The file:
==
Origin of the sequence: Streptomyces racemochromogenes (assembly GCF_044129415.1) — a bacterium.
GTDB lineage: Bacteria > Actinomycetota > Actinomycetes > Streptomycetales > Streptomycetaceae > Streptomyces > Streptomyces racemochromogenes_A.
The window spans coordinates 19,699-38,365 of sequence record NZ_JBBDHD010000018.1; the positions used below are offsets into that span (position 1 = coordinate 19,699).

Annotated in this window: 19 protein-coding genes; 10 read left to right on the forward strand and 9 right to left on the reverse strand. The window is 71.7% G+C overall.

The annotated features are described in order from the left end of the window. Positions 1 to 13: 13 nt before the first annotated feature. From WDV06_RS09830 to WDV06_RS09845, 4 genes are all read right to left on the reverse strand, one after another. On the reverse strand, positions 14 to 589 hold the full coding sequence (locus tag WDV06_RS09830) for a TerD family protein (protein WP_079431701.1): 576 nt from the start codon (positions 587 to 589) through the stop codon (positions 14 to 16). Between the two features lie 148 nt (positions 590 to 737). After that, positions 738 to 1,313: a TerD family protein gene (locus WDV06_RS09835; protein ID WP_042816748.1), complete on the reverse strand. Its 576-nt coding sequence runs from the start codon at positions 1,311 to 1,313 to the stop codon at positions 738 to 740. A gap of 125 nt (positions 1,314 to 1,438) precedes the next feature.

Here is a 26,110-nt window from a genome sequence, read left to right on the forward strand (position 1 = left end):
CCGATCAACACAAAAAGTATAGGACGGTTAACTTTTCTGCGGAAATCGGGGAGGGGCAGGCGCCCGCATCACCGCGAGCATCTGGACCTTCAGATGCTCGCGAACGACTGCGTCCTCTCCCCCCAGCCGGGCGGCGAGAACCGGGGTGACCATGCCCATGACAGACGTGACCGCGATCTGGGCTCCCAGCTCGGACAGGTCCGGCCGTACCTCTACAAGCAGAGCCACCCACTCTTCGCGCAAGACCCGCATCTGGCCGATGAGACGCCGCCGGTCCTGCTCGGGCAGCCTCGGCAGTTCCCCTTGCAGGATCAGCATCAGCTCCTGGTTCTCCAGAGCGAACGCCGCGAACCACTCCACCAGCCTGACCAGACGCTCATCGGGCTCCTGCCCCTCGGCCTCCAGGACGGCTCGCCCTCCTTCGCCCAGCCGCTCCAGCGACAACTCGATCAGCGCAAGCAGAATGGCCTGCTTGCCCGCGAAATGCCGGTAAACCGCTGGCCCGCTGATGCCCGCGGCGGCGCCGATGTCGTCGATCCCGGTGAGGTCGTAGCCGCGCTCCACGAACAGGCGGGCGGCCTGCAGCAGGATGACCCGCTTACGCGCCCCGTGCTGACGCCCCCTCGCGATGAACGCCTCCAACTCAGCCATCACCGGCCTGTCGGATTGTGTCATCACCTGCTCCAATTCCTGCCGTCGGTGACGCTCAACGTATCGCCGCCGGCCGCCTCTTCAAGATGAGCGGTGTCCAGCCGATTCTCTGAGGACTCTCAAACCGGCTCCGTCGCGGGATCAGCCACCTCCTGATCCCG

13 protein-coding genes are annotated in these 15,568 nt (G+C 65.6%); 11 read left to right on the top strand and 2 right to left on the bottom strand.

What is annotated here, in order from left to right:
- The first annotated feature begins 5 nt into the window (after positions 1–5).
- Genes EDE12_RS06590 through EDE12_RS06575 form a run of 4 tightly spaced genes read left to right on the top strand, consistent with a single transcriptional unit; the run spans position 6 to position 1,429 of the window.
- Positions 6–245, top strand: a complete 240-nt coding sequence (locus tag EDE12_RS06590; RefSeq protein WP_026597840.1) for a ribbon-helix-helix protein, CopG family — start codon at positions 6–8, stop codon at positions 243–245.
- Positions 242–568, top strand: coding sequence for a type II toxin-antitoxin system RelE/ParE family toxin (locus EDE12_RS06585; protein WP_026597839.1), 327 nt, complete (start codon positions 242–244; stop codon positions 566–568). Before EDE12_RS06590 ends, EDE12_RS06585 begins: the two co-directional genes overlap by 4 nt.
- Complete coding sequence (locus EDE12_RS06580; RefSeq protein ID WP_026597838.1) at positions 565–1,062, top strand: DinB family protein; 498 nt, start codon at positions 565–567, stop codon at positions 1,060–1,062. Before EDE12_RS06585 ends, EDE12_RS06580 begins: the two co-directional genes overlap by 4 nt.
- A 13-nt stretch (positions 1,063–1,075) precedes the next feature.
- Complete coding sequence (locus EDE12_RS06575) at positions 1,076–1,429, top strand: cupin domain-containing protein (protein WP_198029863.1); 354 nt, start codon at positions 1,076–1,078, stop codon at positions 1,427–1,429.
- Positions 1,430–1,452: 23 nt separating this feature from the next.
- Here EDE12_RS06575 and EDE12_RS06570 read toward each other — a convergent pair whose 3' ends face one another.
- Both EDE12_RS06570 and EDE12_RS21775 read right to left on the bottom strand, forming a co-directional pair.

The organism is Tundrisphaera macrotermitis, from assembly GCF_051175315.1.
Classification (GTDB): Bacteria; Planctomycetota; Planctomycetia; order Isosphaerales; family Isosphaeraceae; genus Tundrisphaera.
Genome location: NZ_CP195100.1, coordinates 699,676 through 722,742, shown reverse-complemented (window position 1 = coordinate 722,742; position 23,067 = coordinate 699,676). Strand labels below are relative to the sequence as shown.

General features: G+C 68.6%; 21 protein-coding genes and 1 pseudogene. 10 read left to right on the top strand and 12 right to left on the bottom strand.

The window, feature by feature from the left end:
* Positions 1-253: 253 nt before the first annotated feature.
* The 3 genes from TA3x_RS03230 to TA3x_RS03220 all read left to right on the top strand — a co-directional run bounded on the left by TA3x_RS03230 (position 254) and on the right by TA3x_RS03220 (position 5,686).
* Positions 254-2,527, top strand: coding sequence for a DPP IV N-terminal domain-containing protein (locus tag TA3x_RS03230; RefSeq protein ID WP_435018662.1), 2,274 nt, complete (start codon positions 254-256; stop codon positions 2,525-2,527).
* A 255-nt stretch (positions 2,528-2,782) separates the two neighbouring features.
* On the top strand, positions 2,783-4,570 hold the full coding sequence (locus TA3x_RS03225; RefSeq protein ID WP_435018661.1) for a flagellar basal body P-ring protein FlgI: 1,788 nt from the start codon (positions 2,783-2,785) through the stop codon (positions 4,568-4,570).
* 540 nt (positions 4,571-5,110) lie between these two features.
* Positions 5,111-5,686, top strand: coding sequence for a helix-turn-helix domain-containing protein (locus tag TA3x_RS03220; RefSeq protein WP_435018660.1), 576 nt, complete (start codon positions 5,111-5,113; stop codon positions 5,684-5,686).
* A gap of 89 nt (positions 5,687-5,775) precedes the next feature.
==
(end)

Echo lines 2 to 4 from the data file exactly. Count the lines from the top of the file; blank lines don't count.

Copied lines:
GTDB lineage: Bacteria > Actinomycetota > Actinomycetes > Streptomycetales > Streptomycetaceae > Streptomyces > Streptomyces racemochromogenes_A.
The window spans coordinates 19,699-38,365 of sequence record NZ_JBBDHD010000018.1; the positions used below are offsets into that span (position 1 = coordinate 19,699).

Annotated in this window: 19 protein-coding genes; 10 read left to right on the forward strand and 9 right to left on the reverse strand. The window is 71.7% G+C overall.